Al Kvasnak was a blond haired, hazel eyed – but bespectacled – outfielder who got a quick shot with the Washington Senators in 1942, getting a pair of hits in eleven at bats in his five games.
Born Alexander Kvasnyak to Czechoslovakian immigrants Alexander Kvasnyak and Anna Lastomirsky in Sagamore, PA on 11 January 1921 – Alex was one of four children. Kvasnak was a star forward on the basketball team, centerfielder on the baseball team, and valedictorian for Sagamore High School. After high school, he played for the Atlantic Refining Company baseball school and was signed by Washington after graduating high school in 1938. Senators scout Joe Cambria heard that Boston was interested in the young outfielder, but was not quite old enough to sign. So, Cambria lured his father.
“I started looking around to see what the kid needed,” said Cambria. “I found that his father was a barber and that he was hoping to purchase a new barber chair. So I bought the chair and presented it to him, and the father signed the Washington contract for the boy, who was a minor. The boy was satisfied.”
Initially dispatched to Newport (TN) in the Appalachian League, he earned notice with a game-winning grand slam and a slew of stolen bases (he hit .341 with a league record 50 stolen bases). By early 1942, he was headed to spring training with the Senators. After being told he was headed to Charlotte, manager Bucky Harris changed his mind and kept Kvasnak around as an extra outfielder. He made his debut as a pinch hitter in the seventh inning against the Yankees on 15 April 1942, swatting a single off Spud Chandler – but was tossed out trying to take third when George Case singled to short left. (The photo below shows Kvasnak getting tagged out by Jerry Priddy.) He lasted about five weeks with the team, and then was farmed out to Charlotte to get more playing time.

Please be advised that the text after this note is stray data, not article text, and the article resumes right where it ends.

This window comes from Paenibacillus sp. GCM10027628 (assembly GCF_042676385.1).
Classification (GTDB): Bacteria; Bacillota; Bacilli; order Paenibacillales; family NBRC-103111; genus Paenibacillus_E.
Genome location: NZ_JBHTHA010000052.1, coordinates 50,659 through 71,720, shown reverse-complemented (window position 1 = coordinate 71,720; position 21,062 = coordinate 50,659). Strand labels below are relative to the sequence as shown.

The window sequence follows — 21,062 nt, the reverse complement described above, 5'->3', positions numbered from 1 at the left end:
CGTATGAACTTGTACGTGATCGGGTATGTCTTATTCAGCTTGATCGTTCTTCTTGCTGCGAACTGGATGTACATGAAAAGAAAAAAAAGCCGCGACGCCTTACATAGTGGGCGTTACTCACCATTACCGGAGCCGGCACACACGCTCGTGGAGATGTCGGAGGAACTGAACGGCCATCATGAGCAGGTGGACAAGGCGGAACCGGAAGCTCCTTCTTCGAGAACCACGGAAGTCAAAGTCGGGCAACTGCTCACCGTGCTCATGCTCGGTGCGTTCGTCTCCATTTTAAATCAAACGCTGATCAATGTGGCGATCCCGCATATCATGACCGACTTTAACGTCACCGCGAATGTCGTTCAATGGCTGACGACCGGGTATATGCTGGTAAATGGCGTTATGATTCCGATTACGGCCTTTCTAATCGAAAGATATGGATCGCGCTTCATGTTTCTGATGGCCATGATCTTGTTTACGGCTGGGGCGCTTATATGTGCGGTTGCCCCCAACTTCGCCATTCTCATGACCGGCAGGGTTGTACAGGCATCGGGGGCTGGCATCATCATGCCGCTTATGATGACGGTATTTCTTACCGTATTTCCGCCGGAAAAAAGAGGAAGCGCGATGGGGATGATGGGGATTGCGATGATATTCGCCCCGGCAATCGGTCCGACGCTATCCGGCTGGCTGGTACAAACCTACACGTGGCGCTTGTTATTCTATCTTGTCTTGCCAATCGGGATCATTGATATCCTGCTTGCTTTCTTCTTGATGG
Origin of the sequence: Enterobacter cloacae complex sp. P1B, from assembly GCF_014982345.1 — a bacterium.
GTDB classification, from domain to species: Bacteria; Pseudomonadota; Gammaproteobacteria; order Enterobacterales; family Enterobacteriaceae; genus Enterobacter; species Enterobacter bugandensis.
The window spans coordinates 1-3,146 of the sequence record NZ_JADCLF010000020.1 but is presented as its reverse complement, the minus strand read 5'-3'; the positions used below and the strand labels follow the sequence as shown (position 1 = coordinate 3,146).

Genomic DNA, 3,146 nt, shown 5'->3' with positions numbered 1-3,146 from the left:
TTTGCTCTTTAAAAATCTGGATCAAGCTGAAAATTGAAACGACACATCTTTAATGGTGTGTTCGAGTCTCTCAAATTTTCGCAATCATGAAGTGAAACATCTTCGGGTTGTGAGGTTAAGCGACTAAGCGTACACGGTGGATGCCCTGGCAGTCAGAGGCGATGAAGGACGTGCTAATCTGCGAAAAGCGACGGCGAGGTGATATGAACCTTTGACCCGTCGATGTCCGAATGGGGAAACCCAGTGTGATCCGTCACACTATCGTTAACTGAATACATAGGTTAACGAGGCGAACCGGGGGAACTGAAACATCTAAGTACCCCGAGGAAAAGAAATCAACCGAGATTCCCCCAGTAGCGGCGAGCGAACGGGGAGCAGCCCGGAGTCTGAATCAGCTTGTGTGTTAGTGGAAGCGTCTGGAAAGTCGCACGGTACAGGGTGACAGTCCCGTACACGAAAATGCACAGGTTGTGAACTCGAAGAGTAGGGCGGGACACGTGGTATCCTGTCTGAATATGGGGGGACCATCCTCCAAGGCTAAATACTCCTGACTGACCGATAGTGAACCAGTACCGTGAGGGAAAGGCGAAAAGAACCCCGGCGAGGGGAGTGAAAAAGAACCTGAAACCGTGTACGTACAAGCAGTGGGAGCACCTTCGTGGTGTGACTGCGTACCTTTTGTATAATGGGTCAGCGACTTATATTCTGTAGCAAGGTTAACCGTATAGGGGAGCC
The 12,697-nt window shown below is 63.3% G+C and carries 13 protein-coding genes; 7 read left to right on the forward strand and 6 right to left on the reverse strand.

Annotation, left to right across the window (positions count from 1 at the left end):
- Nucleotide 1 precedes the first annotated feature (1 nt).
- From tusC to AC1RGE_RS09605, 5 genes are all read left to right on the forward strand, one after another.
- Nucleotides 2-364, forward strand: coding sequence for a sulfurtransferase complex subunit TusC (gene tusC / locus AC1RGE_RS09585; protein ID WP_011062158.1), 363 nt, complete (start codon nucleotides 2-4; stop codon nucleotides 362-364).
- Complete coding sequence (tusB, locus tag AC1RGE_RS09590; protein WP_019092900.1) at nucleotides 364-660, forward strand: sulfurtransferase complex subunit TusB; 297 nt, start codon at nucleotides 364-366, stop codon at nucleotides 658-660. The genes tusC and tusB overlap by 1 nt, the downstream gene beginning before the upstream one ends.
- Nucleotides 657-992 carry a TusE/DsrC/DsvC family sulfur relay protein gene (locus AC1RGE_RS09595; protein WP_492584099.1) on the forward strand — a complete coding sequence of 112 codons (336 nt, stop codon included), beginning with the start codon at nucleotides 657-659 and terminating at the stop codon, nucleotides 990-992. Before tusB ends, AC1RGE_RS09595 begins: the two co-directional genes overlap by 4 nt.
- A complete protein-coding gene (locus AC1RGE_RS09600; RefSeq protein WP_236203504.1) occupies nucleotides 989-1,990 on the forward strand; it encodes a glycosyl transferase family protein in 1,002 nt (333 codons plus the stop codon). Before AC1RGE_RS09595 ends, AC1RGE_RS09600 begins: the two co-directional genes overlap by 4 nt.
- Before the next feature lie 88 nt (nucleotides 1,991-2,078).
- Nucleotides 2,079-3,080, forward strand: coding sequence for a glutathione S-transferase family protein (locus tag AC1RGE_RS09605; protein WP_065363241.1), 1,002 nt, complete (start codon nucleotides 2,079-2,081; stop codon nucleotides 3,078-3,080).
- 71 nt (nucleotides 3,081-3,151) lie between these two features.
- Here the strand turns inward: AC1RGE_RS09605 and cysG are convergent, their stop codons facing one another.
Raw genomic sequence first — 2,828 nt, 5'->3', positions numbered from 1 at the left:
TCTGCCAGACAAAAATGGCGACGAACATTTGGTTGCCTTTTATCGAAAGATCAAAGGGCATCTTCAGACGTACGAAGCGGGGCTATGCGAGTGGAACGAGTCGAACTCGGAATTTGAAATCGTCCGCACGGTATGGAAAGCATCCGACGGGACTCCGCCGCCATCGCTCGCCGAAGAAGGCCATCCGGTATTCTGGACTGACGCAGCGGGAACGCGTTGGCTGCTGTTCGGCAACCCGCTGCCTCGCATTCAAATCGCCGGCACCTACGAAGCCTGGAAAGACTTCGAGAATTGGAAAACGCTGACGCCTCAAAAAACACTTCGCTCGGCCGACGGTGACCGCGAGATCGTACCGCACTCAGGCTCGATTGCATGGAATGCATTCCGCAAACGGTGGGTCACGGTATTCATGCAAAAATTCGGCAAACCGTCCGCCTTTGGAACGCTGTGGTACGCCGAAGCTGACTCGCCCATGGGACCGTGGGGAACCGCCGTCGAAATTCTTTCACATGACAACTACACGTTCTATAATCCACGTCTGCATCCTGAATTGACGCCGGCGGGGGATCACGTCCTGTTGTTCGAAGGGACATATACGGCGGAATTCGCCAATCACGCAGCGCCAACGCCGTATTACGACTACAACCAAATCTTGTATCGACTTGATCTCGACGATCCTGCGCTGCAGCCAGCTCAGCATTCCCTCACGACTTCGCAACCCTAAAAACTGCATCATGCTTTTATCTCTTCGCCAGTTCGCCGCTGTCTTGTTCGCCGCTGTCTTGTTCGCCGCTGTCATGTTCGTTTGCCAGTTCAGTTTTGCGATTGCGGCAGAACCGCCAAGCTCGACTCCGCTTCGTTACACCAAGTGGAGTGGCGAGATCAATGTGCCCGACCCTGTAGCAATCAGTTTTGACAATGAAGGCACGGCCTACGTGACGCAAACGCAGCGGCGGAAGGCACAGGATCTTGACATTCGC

In 1943, he was the leadoff hitter for the Chattanooga Lookouts when he was shipped off to Fort Meade, MD in May, 1943 to prepare for war. Buzz Walker, a writer for the Chattanooga Times, was kind enough to send a long letter to the Indiana (PA) Gazette. Walker wrote that Alex was modest to a fault, “You never know (he) is around unless you happen to ask him a question. Then, he sweeps you right off your feet with the wealth of baseball information he has at his tongue’s end.” Describing the ballplayer, he noted his love of the game, strong work ethic, and said he’d make a fine manager for someone. Walker added, Kvasnak “…had greatness written all over him. He could do just about anything with a baseball that anybody else could do, and on top of that he could handle himself in the outfield or on the basepaths with all the speed of the much vaunted gazelle.”
After two and a half years in service of his country, Kvasnak returned to centerfield in Charlotte. He was an all-star in that first season , hitting the all-star break at .366. He played well for most of the rest of the 1940s in Richmond, San Jose, and Tampa, but never advanced back toward the majors. By 1949, his career was in decline – by 1950, he was done, though he played semi-pro ball a few years later and settled in the Kitchener, Ont. area for a while where he coached baseball and women’s basketeball.
Having retired to California, Kvasnak passed on to the next league on 26 September 2002.
PA Veteran Application Files, WWII
World War II Draft Card
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